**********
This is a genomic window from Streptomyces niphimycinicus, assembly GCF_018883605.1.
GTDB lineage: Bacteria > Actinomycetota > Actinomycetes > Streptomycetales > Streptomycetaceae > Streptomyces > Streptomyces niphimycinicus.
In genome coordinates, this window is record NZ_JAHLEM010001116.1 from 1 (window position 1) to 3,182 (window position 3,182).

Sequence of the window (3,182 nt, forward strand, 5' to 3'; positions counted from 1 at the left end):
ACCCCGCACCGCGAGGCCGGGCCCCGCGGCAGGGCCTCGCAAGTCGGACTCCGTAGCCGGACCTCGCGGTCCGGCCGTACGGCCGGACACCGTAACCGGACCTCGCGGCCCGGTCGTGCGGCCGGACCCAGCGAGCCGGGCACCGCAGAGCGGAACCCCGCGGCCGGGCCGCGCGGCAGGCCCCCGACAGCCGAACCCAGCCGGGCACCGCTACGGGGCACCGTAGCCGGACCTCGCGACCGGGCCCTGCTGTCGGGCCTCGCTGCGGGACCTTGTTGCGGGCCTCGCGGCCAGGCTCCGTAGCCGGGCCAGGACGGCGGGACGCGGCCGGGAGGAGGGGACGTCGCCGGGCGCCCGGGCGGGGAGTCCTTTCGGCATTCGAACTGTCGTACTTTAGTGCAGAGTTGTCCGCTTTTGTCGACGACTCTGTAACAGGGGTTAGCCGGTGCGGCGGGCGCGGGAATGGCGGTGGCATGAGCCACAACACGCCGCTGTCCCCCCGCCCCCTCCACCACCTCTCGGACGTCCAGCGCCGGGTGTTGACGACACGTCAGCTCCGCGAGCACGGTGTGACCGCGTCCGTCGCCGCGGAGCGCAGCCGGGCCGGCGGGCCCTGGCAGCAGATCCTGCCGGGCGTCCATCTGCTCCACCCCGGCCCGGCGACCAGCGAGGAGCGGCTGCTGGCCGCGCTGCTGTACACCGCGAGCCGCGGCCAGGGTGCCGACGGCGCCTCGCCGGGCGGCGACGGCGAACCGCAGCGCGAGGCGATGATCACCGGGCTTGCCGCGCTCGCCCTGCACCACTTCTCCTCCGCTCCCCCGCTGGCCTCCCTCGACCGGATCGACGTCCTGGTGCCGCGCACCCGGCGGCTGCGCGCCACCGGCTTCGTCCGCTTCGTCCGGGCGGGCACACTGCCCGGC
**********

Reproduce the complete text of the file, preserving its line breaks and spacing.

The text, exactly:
This is a genomic window from Streptomyces niphimycinicus, assembly GCF_018883605.1.
GTDB lineage: Bacteria > Actinomycetota > Actinomycetes > Streptomycetales > Streptomycetaceae > Streptomyces > Streptomyces niphimycinicus.
In genome coordinates, this window is record NZ_JAHLEM010001116.1 from 1 (window position 1) to 3,182 (window position 3,182).

Sequence of the window (3,182 nt, forward strand, 5' to 3'; positions counted from 1 at the left end):
ACCCCGCACCGCGAGGCCGGGCCCCGCGGCAGGGCCTCGCAAGTCGGACTCCGTAGCCGGACCTCGCGGTCCGGCCGTACGGCCGGACACCGTAACCGGACCTCGCGGCCCGGTCGTGCGGCCGGACCCAGCGAGCCGGGCACCGCAGAGCGGAACCCCGCGGCCGGGCCGCGCGGCAGGCCCCCGACAGCCGAACCCAGCCGGGCACCGCTACGGGGCACCGTAGCCGGACCTCGCGACCGGGCCCTGCTGTCGGGCCTCGCTGCGGGACCTTGTTGCGGGCCTCGCGGCCAGGCTCCGTAGCCGGGCCAGGACGGCGGGACGCGGCCGGGAGGAGGGGACGTCGCCGGGCGCCCGGGCGGGGAGTCCTTTCGGCATTCGAACTGTCGTACTTTAGTGCAGAGTTGTCCGCTTTTGTCGACGACTCTGTAACAGGGGTTAGCCGGTGCGGCGGGCGCGGGAATGGCGGTGGCATGAGCCACAACACGCCGCTGTCCCCCCGCCCCCTCCACCACCTCTCGGACGTCCAGCGCCGGGTGTTGACGACACGTCAGCTCCGCGAGCACGGTGTGACCGCGTCCGTCGCCGCGGAGCGCAGCCGGGCCGGCGGGCCCTGGCAGCAGATCCTGCCGGGCGTCCATCTGCTCCACCCCGGCCCGGCGACCAGCGAGGAGCGGCTGCTGGCCGCGCTGCTGTACACCGCGAGCCGCGGCCAGGGTGCCGACGGCGCCTCGCCGGGCGGCGACGGCGAACCGCAGCGCGAGGCGATGATCACCGGGCTTGCCGCGCTCGCCCTGCACCACTTCTCCTCCGCTCCCCCGCTGGCCTCCCTCGACCGGATCGACGTCCTGGTGCCGCGCACCCGGCGGCTGCGCGCCACCGGCTTCGTCCGCTTCGTCCGGGCGGGCACACTGCCCGGC